Alumni stories

Michael Pampalone III

Founder & Owner, Pampalone Law
UOW Exchange Student 2000

There’s not much surf in Indiana, nor in Louisiana, so the time he spent at the University of Wollongong has a special place in the life of Michael Pampalone.

I vividly recall morning swims at Fairy Meadow and afternoons on the duck pond lawn reading before class, being challenged in new and unexpected ways in the classroom and then having the lively discussions spill over into the Uni bar with the professor and my classmates,” Pampalone recalls.

So how did a Midwestern and Southern gentleman end up on the South Coast of NSW?

An amazing professor at Indiana University, Al Wertheim, who taught me in London and Bloomington, suggested that a semester at University of Wollongong would prove to be an invaluable experience … he was right, as usual,” Pampalone says.

I think a part of me never left Wollongong and that I have carried it with me every where that I have been since.” 

The time he spent at UOW in 2000 proved fundamental to Pampalone and his future career. He recently started his own law firm – Pampalone Law – in New York, and the savvy legal professional has been at the forefront of the fast-paced field of intellectual property law since graduating from Tulane law School with a Juris Doctor in 2004.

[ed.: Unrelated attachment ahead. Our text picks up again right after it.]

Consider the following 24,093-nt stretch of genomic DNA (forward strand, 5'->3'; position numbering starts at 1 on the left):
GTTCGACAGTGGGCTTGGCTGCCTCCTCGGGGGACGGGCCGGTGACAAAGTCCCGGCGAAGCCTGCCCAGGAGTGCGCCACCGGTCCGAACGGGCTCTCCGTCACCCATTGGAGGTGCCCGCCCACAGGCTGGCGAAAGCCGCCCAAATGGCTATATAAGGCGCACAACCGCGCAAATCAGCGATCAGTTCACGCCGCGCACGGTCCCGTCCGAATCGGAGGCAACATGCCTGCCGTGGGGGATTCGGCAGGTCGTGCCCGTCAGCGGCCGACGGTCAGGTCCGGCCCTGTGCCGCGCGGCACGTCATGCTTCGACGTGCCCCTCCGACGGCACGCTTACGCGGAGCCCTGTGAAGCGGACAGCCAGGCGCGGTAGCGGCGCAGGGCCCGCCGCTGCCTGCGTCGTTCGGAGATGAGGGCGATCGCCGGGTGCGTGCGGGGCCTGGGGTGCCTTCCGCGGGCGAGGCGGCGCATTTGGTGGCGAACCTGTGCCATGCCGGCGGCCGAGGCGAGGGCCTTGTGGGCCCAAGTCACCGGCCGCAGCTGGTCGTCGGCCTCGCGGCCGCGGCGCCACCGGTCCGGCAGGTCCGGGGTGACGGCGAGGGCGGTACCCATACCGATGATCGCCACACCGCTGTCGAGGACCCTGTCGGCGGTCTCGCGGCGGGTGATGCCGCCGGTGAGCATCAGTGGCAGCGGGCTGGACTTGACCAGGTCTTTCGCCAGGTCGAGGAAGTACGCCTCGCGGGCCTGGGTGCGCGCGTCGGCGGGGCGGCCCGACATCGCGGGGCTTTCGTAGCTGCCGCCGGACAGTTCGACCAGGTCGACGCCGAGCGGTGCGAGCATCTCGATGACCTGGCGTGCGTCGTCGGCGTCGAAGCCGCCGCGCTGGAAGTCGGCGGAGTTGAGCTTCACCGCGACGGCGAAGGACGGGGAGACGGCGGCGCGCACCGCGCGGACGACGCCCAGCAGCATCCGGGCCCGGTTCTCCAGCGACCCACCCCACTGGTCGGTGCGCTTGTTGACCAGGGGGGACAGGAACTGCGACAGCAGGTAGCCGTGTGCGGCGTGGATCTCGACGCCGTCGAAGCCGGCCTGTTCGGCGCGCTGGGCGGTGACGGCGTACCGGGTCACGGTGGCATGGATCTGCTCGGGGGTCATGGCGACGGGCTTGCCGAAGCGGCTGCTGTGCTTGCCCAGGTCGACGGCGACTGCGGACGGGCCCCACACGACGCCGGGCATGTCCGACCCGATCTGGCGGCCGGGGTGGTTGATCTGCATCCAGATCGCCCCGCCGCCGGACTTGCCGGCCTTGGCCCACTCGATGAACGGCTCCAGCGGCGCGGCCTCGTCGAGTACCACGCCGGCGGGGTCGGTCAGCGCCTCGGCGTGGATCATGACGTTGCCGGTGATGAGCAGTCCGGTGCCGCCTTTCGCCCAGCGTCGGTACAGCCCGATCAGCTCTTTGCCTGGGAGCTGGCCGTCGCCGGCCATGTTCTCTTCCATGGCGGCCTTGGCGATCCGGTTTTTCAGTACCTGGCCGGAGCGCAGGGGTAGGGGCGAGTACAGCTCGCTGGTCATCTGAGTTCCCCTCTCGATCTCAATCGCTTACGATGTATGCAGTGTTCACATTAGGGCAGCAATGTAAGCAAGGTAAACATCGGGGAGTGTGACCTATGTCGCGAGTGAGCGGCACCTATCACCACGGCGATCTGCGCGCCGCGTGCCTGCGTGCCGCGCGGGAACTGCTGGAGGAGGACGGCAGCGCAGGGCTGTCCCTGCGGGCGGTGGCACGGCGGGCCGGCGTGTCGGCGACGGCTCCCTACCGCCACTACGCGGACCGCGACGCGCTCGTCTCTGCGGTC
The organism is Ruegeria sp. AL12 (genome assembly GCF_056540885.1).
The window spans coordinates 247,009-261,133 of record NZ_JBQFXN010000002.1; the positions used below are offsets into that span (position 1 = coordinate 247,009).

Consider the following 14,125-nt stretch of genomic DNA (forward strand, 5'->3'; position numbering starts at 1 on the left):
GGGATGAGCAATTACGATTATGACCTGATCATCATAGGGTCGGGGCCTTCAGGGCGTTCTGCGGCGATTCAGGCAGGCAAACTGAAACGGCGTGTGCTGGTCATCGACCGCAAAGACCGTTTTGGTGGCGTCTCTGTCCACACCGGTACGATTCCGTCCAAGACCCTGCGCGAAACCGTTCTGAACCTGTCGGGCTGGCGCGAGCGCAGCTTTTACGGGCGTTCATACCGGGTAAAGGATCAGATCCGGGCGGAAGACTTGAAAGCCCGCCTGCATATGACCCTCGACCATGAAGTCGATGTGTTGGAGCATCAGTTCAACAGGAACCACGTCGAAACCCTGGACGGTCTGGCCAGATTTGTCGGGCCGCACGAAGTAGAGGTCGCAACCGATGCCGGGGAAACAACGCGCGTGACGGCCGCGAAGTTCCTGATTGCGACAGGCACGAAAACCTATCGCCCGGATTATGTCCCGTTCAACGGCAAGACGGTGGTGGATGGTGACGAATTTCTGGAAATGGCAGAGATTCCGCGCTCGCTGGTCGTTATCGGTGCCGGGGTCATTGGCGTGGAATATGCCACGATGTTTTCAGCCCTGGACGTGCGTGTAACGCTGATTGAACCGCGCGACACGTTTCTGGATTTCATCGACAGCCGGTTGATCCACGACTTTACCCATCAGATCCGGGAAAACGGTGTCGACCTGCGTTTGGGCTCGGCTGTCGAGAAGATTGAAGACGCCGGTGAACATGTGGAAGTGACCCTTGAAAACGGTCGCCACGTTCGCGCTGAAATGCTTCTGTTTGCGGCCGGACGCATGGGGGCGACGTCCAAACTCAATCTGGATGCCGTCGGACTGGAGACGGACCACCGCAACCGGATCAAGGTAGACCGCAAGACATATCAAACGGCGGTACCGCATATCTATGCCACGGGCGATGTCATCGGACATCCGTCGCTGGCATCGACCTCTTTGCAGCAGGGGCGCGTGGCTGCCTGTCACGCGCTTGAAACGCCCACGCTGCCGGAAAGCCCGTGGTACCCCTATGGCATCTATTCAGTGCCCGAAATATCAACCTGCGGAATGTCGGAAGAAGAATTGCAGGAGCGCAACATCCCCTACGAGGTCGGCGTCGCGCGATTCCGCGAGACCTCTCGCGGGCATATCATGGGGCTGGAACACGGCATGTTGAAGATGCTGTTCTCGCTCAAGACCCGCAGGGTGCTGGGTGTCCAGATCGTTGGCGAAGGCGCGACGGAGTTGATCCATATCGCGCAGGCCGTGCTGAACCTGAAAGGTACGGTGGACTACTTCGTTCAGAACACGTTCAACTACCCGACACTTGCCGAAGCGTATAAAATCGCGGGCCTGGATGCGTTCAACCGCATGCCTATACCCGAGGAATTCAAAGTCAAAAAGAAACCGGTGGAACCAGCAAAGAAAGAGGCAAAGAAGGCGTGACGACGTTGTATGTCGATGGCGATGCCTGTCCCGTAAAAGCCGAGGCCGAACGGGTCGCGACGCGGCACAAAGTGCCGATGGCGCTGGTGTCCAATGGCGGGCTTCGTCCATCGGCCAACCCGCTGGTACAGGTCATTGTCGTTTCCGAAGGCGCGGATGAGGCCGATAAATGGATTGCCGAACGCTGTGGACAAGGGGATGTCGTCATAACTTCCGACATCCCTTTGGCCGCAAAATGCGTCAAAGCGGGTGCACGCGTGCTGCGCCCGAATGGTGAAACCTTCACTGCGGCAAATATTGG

However, Pampalone didn’t start his studies in law. In fact, at UOW and at Indiana University Bloomington, from which he graduated in 2001, he was an English and Political Science major with a passion for cultural studies and anthropology.

Michael Pampalone III
Michael Pampalone in Brooklyn, New York City.

I was strongly attracted to the curriculum relating to culture, politics and their interaction, as well as the natural beauty of the campus and Wollongong,” he said.

I have always had a great interest in perceiving culture, especially my own culture, from a different perspective and investigating the effects of culture, and changes in culture, on people across the globe.”

It wasn’t until he enrolled at Tulane Law School in Louisiana that Pampalone found a penchant for the law, and specifically for trademark and copyright law – a burgeoning area of practice in the era of the internet, social media and global networking.

I took a number of trademark, copyright, entertainment and unfair competition courses as I pursued my law degree,” he said.

I was initially attracted to how it [intellectual property law] permeates all fields and industries and was intrigued by the idea of protecting something of an intangible nature and the challenges and questions that presents.”

Pampalone went straight for the top when he graduated with his JD, securing a job with one of the most prestigious boutique firms in the area of trademark and copyright law, Colucci and Umans, in New York.

And it was here that Pampalone made his own mark by developing a practice encompassing all aspects of copyright, trademark, trade dress, trade secret, idea theft, dilution and unfair competition counselling and litigation and working directly with clients, such as Victoria’s Secret, Bath & Body Works, Coach, Rhodia and Abercrombie & Fitch.